It has been difficult for Jacksonville criminal defense attorneys to keep up with the Allied Veterans of the World case. The case is being tried in Sanford, Florida. The trial is not being televised. There have not been as many articles written about this scandal lately. When the story broke in March of this year, the media coverage was insane. The media attention to this matter has since calmed down. Many Duval County lawyers are interested, because the former president of the Jacksonville Bar is on trial. Florida criminal lawyers are interested, because this case includes so many criminal charges and because of the interpretation of laws. Jacksonville criminal lawyers are also watching this case, because the Jacksonville Fraternal Order of Police President was arrested in connection with the Allied Veterans Scandal.
After several days of no coverage in the Allied Veteran’s case, The Florida Times Union reported:
“Prosecutors told jurors at attorney Kelly Mathis’ trial Monday that they had rested their case, less than 10 days after giving opening statements in which they accused Mathis of helping build a network of gaming centers — often called Internet cafes — that actually were computer casinos. The prosecution rested without calling some of Mathis’ key co-defendants who had reached deals with prosecutors: former Allied Veterans of the World leaders Johnny Duncan and Jerry Bass as well as Chase Burns, who operated a company that made software for computers at the dozens of Allied Veterans centers around Florida.”
Yesterday, “Judge Kenneth Lester tossed out more than 50 money laundering charges against Kelly Mathis. A jury will still decide whether he is guilty of more than 100 other charges of racketeering, running a lottery and possessing slot machines related to Allied Veterans of the World. Mathis spoke to the media after his hearing. He stated, “If you shoot me with 103 bullets versus 156, 103 are still going to kill me…. I didn’t do anything wrong. We’re going to continue to fight these charges.”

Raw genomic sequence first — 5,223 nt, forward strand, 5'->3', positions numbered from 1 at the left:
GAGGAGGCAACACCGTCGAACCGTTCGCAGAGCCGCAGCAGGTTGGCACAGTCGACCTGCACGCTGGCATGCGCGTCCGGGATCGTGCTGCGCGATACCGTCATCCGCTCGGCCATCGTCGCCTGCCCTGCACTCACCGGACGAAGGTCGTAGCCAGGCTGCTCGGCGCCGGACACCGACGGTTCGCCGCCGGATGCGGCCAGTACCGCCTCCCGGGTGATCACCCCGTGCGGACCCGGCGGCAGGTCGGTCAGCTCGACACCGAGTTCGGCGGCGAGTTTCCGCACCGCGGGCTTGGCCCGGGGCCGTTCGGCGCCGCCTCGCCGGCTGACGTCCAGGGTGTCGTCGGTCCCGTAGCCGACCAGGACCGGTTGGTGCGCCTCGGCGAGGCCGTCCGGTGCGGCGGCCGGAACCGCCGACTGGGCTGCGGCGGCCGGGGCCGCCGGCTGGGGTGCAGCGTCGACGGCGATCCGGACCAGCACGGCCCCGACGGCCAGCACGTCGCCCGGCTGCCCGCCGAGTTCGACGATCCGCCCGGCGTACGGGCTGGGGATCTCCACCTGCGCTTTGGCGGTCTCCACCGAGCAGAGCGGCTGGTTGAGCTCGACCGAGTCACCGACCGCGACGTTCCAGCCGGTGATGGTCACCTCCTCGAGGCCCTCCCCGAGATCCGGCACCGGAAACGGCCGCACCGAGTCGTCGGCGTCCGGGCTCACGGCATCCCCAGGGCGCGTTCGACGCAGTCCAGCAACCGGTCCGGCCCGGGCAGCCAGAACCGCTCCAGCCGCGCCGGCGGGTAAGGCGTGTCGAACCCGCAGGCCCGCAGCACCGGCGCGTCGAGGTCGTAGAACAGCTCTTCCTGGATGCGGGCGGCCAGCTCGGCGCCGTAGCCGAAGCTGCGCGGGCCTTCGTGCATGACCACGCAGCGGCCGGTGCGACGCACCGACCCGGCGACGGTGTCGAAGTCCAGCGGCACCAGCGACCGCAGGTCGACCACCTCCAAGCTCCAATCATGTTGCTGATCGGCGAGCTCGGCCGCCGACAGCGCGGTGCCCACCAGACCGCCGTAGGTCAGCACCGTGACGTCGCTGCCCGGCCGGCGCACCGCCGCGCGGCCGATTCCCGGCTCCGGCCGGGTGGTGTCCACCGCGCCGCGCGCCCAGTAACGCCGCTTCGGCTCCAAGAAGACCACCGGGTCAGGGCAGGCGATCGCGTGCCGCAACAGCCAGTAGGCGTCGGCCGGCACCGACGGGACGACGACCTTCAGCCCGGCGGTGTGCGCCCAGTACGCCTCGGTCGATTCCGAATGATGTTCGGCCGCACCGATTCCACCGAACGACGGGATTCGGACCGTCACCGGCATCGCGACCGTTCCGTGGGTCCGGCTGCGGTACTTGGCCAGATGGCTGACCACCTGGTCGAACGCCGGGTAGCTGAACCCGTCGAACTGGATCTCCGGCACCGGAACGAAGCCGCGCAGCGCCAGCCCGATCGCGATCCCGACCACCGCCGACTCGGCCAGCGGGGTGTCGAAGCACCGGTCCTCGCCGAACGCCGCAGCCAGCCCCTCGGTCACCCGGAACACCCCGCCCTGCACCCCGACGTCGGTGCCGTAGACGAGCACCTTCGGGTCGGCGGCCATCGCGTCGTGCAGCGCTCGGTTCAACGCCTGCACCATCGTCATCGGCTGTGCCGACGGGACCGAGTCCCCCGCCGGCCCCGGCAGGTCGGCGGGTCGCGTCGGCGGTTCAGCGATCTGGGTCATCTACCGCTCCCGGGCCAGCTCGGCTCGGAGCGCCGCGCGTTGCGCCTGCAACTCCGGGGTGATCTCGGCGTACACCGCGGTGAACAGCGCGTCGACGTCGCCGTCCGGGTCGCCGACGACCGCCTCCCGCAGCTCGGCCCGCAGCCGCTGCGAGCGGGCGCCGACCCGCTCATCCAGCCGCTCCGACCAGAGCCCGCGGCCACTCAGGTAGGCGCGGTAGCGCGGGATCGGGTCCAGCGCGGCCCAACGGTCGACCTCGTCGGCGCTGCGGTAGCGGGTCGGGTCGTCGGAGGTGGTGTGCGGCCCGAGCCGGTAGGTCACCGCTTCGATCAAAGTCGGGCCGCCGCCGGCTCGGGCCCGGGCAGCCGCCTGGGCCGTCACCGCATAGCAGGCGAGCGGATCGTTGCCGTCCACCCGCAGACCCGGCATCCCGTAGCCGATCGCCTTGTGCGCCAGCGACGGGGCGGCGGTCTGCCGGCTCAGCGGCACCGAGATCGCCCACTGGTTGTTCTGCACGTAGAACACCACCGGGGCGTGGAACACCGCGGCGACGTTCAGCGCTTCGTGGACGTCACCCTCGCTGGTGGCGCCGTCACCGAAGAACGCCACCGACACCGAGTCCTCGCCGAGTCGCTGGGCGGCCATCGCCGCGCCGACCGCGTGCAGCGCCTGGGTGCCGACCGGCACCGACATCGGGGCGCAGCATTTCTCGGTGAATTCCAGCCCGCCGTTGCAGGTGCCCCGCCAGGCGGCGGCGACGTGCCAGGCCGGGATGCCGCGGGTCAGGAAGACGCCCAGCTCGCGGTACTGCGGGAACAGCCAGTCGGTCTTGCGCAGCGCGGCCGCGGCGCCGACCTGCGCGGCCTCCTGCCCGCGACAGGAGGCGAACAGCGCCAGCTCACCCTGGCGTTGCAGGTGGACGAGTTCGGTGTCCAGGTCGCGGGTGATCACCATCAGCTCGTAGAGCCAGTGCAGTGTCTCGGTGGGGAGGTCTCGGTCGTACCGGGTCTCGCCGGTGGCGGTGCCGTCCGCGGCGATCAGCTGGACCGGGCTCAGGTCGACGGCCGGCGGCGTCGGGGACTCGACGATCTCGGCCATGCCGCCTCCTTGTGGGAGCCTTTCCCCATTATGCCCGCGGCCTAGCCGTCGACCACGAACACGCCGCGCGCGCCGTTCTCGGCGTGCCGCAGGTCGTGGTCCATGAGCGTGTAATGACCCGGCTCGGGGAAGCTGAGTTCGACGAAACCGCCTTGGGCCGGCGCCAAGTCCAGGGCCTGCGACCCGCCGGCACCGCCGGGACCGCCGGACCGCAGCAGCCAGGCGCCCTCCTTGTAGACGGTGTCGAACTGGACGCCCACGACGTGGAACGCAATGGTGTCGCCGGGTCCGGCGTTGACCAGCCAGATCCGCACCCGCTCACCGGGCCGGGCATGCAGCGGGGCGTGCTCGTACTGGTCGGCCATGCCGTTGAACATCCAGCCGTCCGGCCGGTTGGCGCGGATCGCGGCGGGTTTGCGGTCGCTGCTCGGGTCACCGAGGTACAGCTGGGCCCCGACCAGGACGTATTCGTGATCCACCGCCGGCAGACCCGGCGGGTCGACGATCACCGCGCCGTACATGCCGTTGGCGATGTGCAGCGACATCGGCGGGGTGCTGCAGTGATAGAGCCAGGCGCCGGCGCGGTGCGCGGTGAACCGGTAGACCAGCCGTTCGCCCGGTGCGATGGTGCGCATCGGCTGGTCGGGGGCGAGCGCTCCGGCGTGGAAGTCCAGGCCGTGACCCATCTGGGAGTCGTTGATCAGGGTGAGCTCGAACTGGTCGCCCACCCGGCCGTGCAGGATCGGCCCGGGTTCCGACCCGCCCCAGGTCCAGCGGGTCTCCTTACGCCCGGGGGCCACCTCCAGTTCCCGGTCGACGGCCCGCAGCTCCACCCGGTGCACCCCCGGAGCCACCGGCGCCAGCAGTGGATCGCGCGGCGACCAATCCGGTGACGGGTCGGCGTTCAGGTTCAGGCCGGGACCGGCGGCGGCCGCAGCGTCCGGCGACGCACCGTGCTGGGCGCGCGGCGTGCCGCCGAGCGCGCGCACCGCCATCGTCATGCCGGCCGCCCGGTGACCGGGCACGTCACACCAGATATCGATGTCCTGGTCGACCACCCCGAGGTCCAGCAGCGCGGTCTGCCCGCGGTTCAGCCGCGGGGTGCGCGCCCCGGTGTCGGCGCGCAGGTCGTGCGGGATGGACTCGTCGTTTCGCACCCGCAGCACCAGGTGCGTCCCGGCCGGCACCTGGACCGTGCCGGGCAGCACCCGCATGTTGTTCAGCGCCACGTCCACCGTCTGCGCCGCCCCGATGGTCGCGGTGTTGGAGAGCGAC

The Florida state attorneys prosecuting this case “refused to comment on the judge’s ruling…. On Tuesday, prosecutor April Acharekar told the judge that jurors should be given the chance to decide if Mathis committed any crimes.” She stated, “He was certainly in control of some aspects of the organization.”
The Sacramento Bee gave a summary of the State of Florida and defense’s theory of the case:
“Prosecutors alleged Mathis helped build up the network of casinos by claiming they were businesses where customers could buy Internet time, when in reality most customers played slot machine games on computers and didn’t use the Internet. They said veterans received very little of the money generated from the Internet cafes…. But defense attorneys say Mathis only provided legal advice to Allied Veterans and did nothing wrong. They say Mathis never controlled, owned or managed any of the dozens of Allied Veterans Internet cafes in Florida. Even if he did, the centers were offering sweepstakes, not gambling, the defense attorneys said.”
The defense is basically arguing that Mathis merely gave legal advice. Jacksonville attorneys give legal advice all the time. This is what they are hired to do. According to the defense, Mathis told his clients what he believe they could and could not do under Florida law.